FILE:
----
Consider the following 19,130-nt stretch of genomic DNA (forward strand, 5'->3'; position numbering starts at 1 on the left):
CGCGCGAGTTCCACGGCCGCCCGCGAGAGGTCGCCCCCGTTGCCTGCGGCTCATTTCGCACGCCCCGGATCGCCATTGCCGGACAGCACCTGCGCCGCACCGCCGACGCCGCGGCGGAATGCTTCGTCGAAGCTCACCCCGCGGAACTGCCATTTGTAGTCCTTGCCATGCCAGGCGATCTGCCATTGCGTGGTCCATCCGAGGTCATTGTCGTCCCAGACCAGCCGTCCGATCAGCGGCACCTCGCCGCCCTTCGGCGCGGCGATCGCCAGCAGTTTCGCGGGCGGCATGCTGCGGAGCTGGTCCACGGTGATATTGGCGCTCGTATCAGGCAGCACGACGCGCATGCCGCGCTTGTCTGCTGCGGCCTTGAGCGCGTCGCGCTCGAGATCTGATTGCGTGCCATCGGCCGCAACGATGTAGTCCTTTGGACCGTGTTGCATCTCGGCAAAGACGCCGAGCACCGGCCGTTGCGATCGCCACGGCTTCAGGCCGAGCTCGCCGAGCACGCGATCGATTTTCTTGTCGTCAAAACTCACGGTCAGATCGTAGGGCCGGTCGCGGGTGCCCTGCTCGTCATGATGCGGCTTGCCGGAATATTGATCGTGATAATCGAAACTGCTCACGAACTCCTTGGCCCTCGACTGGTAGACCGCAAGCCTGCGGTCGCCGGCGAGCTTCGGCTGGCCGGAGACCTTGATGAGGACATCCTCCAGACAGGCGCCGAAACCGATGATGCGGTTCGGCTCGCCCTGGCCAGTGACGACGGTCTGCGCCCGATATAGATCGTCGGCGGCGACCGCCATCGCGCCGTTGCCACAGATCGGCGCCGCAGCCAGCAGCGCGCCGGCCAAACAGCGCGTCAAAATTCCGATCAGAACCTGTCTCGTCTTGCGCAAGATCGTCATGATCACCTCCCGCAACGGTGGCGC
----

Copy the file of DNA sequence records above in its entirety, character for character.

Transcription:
Consider the following 19,130-nt stretch of genomic DNA (forward strand, 5'->3'; position numbering starts at 1 on the left):
CGCGCGAGTTCCACGGCCGCCCGCGAGAGGTCGCCCCCGTTGCCTGCGGCTCATTTCGCACGCCCCGGATCGCCATTGCCGGACAGCACCTGCGCCGCACCGCCGACGCCGCGGCGGAATGCTTCGTCGAAGCTCACCCCGCGGAACTGCCATTTGTAGTCCTTGCCATGCCAGGCGATCTGCCATTGCGTGGTCCATCCGAGGTCATTGTCGTCCCAGACCAGCCGTCCGATCAGCGGCACCTCGCCGCCCTTCGGCGCGGCGATCGCCAGCAGTTTCGCGGGCGGCATGCTGCGGAGCTGGTCCACGGTGATATTGGCGCTCGTATCAGGCAGCACGACGCGCATGCCGCGCTTGTCTGCTGCGGCCTTGAGCGCGTCGCGCTCGAGATCTGATTGCGTGCCATCGGCCGCAACGATGTAGTCCTTTGGACCGTGTTGCATCTCGGCAAAGACGCCGAGCACCGGCCGTTGCGATCGCCACGGCTTCAGGCCGAGCTCGCCGAGCACGCGATCGATTTTCTTGTCGTCAAAACTCACGGTCAGATCGTAGGGCCGGTCGCGGGTGCCCTGCTCGTCATGATGCGGCTTGCCGGAATATTGATCGTGATAATCGAAACTGCTCACGAACTCCTTGGCCCTCGACTGGTAGACCGCAAGCCTGCGGTCGCCGGCGAGCTTCGGCTGGCCGGAGACCTTGATGAGGACATCCTCCAGACAGGCGCCGAAACCGATGATGCGGTTCGGCTCGCCCTGGCCAGTGACGACGGTCTGCGCCCGATATAGATCGTCGGCGGCGACCGCCATCGCGCCGTTGCCACAGATCGGCGCCGCAGCCAGCAGCGCGCCGGCCAAACAGCGCGTCAAAATTCCGATCAGAACCTGTCTCGTCTTGCGCAAGATCGTCATGATCACCTCCCGCAACGGTGGCGC